Techs and the City: Data and Machine Learning in Boston

The City of Boston faces new challenges as it seeks to harness the power of machine learning to improve performance, optimize processes, and explore frontiers in local governance.


Why Machine Learning is Important to the City of Boston

In a more and more data-driven world, public organisms are no strangers to the trends of Big Data, Artificial Intelligence and Machine Learning, nor are they immune to the challenges these trends pose.

The use of machine learning is valuable to local governments because it allows them to tackle old problems in new, more efficient ways, driving operational efficiencies through process improvement, while simultaneously unveiling the potential to tackle problems that up until now were not on the table. The first category, old problems new solutions, tends to correspond to automation without learning (e.g. report pipelines), while the latter category, new frontiers, involves learning from data (e.g. traffic prediction through video processing). [1] Where can machine learning be applied to municipal governance? The potential seems unlimited: a recent McKinsey Global Institute study on Smart Cities categorizes 5 potential fields of application of machine learning in local governments: Energy & Waste Management, Security, Healthcare, Economic Development, and Mobility. The study estimates that unleashing the potential of machine learning in cities could lead to an improvement of 10-30% in some key quality-of-life metrics (e.g. commute time saved, emissions averted, or crime incidents prevented). [2]


What the City of Boston is Doing to Incorporate Machine Learning

Mayor Walsh mandated the creation of the Citywide Analytics Team in 2015 to “bring the power of data to everything that we do […] Soon, you won’t have to fumble for quarters to pay the parking meter”. [3] The City has come a long way since, creating the position of Chief Data Officer and growing the team from the initial 6 members to 18 by the end of 2017 [4]. The Analytics Team maintains an open data portal that provides public access to more than 140 city datasets and regularly sponsors “hackathons”, inviting collaboration from the academic community as well as the general public in addressing city problems in innovative ways. [5]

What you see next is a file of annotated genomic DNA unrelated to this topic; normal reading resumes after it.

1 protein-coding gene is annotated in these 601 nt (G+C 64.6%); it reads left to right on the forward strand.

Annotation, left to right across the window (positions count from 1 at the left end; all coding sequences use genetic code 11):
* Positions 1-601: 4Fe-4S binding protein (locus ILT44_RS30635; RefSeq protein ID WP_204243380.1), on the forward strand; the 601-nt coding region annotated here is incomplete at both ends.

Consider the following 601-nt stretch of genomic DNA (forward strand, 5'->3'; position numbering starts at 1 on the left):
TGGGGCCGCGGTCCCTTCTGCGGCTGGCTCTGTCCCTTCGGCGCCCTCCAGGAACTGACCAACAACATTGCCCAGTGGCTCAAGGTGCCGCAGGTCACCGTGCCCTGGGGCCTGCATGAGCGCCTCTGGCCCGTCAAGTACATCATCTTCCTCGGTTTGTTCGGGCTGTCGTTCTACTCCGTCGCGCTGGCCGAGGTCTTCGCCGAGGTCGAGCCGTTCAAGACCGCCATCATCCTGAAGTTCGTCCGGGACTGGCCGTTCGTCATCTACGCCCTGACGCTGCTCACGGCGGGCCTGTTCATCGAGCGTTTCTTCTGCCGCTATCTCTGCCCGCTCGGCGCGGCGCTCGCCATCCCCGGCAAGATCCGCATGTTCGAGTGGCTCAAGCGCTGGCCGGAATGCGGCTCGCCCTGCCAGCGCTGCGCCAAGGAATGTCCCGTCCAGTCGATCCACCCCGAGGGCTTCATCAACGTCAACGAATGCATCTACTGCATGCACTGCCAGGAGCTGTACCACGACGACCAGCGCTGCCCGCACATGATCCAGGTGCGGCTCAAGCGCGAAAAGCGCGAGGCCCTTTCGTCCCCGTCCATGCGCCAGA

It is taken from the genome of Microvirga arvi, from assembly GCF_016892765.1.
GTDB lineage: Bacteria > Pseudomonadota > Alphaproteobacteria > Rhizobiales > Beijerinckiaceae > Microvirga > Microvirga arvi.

Initial efforts were focused on structuring the different data available in the city and the launch of City Score, a balance scorecard that aims at exhaustively providing KPIs for city performance. [6] While none of these efforts are machine-learning-specific activities, both the availability of the data and its correct understanding are critical tasks that precede any successful machine learning implementation, and Boston began taking advantage of that data availability.

Currently, Citywide Analytics continues to work with the different departments to identify areas where to apply machine learning techniques to drive efficiencies and ultimately improve quality of life in the city. A concrete example of an early machine learning project that saw immediate and measurable gains for the city arose from addressing the challenge of food-borne disease.

Health Inspections in Boston: a Case Study

Traditionally, restaurant health inspections have been carried out essentially at random, resulting in wasted time at compliant restaurants and potentially missed public health risks that endanger constituents. The City of Boston partnered with DrivenData to address inspections more intelligently by using machine learning to predict where violations were most likely to occur, using data from previous violations, constituent complaints, and reviews on Yelp.  The result, RHIPA (the Risk-based Health Inspection Prediction Algorithm), allowed inspectors to catch 25% more health code violations than before, as of 2017. [7]

Figure 1: Boston’s health inspection hotspots [8]

Challenges and Recommendations

Apart from technical problems such as the construction and maintenance of big data lakes that enable the City’s data scientists to carry on their analysis, management must focus their efforts in overcoming two key challenges.

First, the Citywide Analytics team currently works on a reactive, bottom-up manner to serve city departments on a quasi-first-come first-serve basis. This approach might be preventing the city from developing a top-down strategy, which would involve an exhaustive pipeline of projects, appropriately prioritized based on city needs and potential impact.

Second, talent retention appears to be a big problem the city must address. Andrew Thierrault, former Chief Data Officer, left the city government to join Facebook as a Data Science Manager in the Spring of 2018 [9]. Jascha Franklin-Hodge, former Chief Information Officer who launched the City Analytics team in 2015 also left the organization earlier in 2018 [10]. As of November 2018, both positions are filled with interim officers, suggesting the City is struggling to find replacements. 27% of team members listed in the 2017 Year Report no longer list Citywide Analytics as their current employer on LinkedIn.